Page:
In both Goodman I and Goodman II, supra, this court held that property awarded in a separate-maintenance judgment became the property of the separate estate of the party to whom it was awarded, and thus was not subject to equitable division under Stokes v. Stokes, 246 Ga. 765 (273 SE2d 169) (1980).
The wife argues that she is not seeking a division of the appreciation in the existing balance in the retirement accounts involved in Goodman II, supra, since the separate-maintenance judgment, but rather of property (including employer and employee contributions to deferred-compensation accounts, stock-option plans, and other assets) acquired after the 1980 separate-maintenance judgment, which therefore could not have been "personalty [then] in his ... possession" so as to be subject to equitable division, even if there could be equitable *65 division in a separate-maintenance judgment.
The husband argues that the wife is merely relabeling and recharacterizing the assets adjudicated in Goodman II, supra; that what in fact is being sought is equitable division of the appreciation of these assets during the parties' marriage; and that, since there is no evidence that any such appreciation was caused by efforts of the husband, it is not a marital asset subject to equitable distribution, citing Halpern v. Halpern, 256 Ga. 639 (352 SE2d 753) (1987).
Even assuming that some or all of the property in question is not that which was the subject of Goodman II, supra, we hold that it was not marital property subject to equitable division, regardless of whether it be categorized as newly acquired assets or as appreciation of previously awarded assets. Georgia does not have a statute which defines separate property. Through various holdings of this court, separate property has been defined to include: property belonging to one party before the marriage (Moore v. Moore, 249 Ga. 27 (287 SE2d 185) (1982)); property acquired by gift, bequest, or devise (Bailey v. Bailey, 250 Ga. 15 (295 SE2d 304) (1982)); property awarded to a spouse by a separate-maintenance judgment (Goodman I and II, supra); and the appreciation, during the marriage, of separate property when appreciation was not a result of the efforts of the spouse owning said property and for which he was not otherwise compensated (Halpern v. Halpern, supra).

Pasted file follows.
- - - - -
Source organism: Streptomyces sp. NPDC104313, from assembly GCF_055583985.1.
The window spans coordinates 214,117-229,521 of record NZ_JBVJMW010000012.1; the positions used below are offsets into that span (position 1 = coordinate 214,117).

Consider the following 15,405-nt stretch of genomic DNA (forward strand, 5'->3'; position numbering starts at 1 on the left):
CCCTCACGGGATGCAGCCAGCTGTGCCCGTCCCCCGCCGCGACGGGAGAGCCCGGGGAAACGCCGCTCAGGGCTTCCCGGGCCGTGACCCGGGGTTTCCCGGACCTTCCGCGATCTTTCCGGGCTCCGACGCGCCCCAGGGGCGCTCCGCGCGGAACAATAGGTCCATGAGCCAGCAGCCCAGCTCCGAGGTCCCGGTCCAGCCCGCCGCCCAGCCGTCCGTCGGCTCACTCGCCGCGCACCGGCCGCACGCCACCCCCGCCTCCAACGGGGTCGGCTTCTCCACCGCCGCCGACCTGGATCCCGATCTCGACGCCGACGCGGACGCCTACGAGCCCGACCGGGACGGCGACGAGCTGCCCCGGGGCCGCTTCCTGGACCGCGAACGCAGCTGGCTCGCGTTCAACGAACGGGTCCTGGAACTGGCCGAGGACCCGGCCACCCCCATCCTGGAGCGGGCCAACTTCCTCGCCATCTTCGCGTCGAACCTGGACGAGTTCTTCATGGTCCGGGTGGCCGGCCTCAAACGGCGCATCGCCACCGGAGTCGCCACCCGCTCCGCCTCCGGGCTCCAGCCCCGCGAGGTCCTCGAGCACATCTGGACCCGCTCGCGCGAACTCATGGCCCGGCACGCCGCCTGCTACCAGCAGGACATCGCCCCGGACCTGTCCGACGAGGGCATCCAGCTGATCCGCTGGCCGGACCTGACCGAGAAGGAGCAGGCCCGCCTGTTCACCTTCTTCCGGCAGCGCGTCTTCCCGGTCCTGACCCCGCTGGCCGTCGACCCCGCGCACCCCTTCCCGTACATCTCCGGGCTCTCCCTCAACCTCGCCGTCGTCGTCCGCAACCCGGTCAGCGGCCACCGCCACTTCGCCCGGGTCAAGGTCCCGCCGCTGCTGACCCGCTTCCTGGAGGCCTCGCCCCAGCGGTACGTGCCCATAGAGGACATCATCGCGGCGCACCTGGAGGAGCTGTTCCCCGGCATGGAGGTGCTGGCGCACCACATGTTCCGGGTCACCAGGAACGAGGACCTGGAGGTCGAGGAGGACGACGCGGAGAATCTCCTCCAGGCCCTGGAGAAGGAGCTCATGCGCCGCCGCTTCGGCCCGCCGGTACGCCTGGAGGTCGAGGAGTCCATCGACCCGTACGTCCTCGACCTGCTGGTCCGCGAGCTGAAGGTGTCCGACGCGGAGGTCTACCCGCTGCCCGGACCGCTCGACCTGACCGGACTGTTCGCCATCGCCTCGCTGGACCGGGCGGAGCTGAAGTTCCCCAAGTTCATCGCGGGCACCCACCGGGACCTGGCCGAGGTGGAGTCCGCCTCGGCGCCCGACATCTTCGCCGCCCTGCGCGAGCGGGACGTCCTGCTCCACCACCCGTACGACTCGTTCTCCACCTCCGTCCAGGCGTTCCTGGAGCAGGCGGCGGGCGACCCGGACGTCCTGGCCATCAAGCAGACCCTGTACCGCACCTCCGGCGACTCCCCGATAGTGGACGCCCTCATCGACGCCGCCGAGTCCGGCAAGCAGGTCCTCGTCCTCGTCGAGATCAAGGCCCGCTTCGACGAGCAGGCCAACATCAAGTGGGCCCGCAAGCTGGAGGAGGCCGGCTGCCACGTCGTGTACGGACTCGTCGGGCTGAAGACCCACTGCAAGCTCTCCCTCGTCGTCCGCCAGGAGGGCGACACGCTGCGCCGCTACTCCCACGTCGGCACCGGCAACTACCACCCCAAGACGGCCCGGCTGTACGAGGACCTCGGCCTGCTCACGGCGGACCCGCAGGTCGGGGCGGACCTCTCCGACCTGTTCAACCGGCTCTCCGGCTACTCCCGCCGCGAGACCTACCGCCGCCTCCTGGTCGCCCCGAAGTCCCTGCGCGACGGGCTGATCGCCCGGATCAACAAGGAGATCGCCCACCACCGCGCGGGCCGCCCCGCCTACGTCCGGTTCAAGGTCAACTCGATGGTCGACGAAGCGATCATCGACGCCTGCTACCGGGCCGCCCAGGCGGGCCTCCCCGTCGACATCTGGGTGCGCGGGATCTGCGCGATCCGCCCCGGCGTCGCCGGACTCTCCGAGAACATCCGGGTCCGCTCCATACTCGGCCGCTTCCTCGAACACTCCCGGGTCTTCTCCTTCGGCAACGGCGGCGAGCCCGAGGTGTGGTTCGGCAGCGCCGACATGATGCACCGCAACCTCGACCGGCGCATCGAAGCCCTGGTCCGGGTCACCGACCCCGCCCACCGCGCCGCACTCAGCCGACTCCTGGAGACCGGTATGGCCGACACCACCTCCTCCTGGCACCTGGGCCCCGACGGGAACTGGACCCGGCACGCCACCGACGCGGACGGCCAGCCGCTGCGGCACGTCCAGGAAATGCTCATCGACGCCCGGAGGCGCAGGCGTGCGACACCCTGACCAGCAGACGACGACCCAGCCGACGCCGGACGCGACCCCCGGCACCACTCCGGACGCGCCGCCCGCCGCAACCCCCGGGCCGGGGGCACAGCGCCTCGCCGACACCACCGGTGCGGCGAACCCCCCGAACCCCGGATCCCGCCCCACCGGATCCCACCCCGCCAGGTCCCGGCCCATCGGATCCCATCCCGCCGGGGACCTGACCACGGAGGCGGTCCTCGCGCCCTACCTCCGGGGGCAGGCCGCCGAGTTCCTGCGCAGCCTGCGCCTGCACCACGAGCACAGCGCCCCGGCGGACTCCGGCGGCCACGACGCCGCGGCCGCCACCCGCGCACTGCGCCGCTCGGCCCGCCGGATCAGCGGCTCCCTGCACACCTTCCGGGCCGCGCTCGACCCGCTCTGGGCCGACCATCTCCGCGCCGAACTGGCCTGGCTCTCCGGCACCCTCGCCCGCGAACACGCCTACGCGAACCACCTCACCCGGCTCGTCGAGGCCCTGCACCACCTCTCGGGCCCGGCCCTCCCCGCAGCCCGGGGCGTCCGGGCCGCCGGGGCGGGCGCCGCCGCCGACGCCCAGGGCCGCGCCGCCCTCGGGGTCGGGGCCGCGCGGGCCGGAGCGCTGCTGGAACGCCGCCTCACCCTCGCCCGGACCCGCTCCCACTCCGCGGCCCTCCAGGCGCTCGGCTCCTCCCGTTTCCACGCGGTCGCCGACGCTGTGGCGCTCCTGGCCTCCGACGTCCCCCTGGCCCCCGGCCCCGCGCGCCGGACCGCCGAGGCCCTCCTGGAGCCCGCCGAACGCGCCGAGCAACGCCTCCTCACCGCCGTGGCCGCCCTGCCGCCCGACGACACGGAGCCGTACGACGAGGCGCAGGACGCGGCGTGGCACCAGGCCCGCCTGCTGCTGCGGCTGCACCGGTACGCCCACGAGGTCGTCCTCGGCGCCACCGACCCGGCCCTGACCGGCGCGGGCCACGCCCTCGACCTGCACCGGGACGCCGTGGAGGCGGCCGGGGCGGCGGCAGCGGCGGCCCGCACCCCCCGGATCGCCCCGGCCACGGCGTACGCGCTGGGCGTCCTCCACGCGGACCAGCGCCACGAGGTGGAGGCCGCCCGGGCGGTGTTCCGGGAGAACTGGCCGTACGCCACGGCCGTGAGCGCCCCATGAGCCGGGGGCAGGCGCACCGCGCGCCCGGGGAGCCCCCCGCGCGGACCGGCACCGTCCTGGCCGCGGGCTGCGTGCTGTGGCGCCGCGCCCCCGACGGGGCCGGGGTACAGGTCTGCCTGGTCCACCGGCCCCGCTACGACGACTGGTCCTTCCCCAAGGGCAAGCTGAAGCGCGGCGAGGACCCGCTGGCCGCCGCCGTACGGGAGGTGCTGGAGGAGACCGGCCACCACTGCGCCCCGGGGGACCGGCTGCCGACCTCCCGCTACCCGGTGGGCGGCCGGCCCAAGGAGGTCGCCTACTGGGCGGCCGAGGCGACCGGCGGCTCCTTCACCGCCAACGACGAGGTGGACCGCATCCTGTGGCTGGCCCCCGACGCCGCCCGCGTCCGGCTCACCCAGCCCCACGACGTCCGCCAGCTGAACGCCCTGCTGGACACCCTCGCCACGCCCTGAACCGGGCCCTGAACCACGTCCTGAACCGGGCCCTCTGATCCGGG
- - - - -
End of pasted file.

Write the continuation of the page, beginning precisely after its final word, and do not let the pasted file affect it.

The State of New York defines "marital property" as all property acquired by either or both spouses during the marriage and before the execution of a separation agreement or the commencement of a "matrimonial action," which is defined, in part, as an action for annulment, divorce, or separation. N.Y. Dom. Rel. Law, §§ 236 B (1) (c), 236 B (2). Approximately 18 states have, by statute or by case law, specifically excluded from the definitions of marital property, that property acquired by a spouse subsequent to a decree of legal separation.